Re: [linux-audio-user] Opening up the discussion

From: Florian Schmidt <mista.tapas@email-addr-hidden>
Date: Mon Jul 25 2005 - 12:21:25 EEST

On Mon, 25 Jul 2005 10:04:00 +0100 wrote:

> On Mon, 25 Jul, 2005 at 10:46AM +0200, Mario Lang spake thus:
> > That is the point, I absolutely dont feel reading up on something
> > is necessarily a bad thing. My hair stand up if I watch
> > a typical no-clue windows user more or less randomly hitting
> > buttons in the interface until "something" works. I do feel this
> > "it has to work out of the box without me having to know anything about it"
> > attitude is childish.
> Seconded.

Yeah, i agree, too. But fact is that maybe linux apps still have
usability issues. If an interface is self explaining so the user has to
look _less_ into the manual, this is a good thing (tm). I agree that
there are things in professional applications that need further
explanations. But in every GUI the functionality should (at least to a
degree) offer itself to the user.

I like the wings3d approach (which is not an audio app, mind you), where
the status bar is used to communicate to the user what options the user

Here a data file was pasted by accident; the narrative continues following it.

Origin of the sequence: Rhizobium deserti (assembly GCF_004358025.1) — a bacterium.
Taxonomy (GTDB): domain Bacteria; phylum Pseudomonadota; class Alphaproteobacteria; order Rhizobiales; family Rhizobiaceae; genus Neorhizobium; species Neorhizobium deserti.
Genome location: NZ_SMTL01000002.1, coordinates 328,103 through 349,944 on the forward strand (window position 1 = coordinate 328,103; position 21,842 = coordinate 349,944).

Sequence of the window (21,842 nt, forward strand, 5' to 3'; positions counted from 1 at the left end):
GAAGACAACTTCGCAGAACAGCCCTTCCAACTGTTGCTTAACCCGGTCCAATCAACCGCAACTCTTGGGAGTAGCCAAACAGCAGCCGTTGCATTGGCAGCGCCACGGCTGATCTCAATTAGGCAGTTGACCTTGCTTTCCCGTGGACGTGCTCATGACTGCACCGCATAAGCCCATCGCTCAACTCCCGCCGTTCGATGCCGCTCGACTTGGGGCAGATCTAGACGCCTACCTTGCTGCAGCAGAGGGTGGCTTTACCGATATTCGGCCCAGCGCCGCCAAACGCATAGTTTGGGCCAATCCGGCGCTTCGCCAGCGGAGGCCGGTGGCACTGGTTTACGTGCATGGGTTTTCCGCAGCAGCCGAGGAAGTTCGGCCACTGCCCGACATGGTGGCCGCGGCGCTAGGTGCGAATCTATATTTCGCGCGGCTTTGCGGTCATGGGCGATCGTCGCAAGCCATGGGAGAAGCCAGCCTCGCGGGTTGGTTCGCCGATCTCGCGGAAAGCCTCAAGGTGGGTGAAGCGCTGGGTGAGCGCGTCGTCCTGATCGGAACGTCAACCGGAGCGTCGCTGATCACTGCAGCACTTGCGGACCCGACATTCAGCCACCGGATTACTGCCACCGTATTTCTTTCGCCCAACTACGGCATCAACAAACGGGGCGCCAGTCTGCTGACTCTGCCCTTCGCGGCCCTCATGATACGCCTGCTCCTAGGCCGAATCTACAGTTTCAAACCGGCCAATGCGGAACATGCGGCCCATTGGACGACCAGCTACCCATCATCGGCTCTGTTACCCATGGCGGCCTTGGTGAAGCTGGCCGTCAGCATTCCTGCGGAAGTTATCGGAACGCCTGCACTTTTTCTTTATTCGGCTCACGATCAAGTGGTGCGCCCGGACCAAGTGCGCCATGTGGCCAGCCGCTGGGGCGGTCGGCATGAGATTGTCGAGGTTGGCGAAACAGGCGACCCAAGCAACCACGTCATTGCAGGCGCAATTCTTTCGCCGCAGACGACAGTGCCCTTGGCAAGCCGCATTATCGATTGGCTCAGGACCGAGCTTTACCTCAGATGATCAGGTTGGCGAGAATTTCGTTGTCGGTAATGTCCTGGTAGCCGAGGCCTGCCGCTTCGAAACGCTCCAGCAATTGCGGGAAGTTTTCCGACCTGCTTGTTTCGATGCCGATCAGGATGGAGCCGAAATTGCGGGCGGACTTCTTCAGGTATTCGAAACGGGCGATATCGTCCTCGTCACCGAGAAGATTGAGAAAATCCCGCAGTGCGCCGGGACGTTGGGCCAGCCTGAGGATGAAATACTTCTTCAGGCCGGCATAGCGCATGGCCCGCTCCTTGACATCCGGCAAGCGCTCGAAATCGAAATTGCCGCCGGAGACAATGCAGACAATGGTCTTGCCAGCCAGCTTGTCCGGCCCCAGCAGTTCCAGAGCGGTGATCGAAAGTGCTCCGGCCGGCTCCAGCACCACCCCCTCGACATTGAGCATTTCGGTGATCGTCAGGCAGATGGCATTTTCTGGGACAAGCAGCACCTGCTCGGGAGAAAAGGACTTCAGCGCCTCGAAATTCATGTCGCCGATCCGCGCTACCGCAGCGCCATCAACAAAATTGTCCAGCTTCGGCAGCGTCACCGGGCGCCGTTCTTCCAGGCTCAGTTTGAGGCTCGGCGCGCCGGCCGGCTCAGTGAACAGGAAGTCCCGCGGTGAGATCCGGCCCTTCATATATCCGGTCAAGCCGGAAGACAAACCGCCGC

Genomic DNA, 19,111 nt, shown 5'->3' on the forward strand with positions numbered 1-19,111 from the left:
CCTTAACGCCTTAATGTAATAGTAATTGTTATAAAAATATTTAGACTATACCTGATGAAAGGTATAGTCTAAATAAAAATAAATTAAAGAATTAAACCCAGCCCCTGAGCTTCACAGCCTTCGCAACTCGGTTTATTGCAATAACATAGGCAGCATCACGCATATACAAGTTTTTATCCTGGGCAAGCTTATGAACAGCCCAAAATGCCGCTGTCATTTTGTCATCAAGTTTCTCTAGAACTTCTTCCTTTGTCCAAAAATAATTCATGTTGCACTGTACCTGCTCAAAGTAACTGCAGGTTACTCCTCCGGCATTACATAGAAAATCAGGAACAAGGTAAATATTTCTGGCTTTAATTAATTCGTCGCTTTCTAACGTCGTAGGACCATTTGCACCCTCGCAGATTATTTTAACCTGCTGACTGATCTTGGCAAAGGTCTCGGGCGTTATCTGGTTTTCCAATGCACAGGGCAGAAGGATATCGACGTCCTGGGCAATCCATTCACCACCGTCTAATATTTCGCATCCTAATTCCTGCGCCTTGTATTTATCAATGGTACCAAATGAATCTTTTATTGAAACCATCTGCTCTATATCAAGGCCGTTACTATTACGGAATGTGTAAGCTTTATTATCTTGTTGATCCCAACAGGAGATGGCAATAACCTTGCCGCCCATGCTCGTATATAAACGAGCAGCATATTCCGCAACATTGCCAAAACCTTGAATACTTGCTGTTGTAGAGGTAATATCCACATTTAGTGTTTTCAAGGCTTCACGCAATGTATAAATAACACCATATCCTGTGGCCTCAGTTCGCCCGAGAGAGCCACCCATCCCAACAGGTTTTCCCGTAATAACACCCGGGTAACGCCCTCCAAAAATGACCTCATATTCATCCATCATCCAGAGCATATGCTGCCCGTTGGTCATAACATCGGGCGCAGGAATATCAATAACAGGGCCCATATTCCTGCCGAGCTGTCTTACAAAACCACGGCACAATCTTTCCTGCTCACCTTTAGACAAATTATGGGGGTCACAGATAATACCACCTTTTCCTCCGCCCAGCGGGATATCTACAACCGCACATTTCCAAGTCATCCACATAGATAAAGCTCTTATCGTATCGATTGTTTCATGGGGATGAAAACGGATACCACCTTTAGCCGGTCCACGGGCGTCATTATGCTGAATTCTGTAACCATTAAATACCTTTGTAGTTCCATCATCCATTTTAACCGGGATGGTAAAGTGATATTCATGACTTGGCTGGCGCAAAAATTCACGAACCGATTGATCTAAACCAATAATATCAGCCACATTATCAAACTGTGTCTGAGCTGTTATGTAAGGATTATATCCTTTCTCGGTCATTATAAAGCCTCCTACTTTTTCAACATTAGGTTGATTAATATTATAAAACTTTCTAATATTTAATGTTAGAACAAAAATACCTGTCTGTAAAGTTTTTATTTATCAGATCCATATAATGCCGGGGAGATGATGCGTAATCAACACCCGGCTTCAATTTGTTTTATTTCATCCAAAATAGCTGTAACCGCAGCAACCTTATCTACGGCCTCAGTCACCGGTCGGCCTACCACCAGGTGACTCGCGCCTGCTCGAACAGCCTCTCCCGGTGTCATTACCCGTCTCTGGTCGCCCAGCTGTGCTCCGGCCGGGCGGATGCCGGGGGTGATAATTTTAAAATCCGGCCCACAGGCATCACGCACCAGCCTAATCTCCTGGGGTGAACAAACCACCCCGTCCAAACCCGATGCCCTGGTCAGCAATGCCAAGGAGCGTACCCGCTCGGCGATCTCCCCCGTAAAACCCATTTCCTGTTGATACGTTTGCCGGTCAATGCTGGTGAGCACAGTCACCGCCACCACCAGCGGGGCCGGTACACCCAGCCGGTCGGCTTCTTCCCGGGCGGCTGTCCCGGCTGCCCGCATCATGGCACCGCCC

interface offers for the object that the mouse pointer is hovering over.

This would translate very well to ardour. Mouse hovers over the plugin
boxes in mixer strips, then the status bar would say:

right-click to get context menu

When hovering over a plugin in that box it would say:

shift-LClick to remove plugin|control-Leftclick to toggle on/off|etc..

I suppose the text could be made much shorter with some convention (S-LC
for shift-left-click, etc..). Well you get the basic idea.

Or make it hierarchic:

Still hovering over the plugin in the plugin box:

"Shift...|Control...|Dbl.Click: toggle on/off|etc.."

The "Shift..." means "press shift and you will see what operations you
can reach then":

Hovering over plugin with shift held down would then show:

"L.Click: remove plugin|R.Click: some other operation"

I found this extremely useful in wings3d (though i only once took a look
at it. i don't do any 3d modeling). I suppose this approach is also
useful in all apps where the screen estate is sparse enough so that
functionality is sort of hidden behind esoteric key/mouse combos, etc..


Palimm Palimm!
Received on Mon Jul 25 16:15:04 2005

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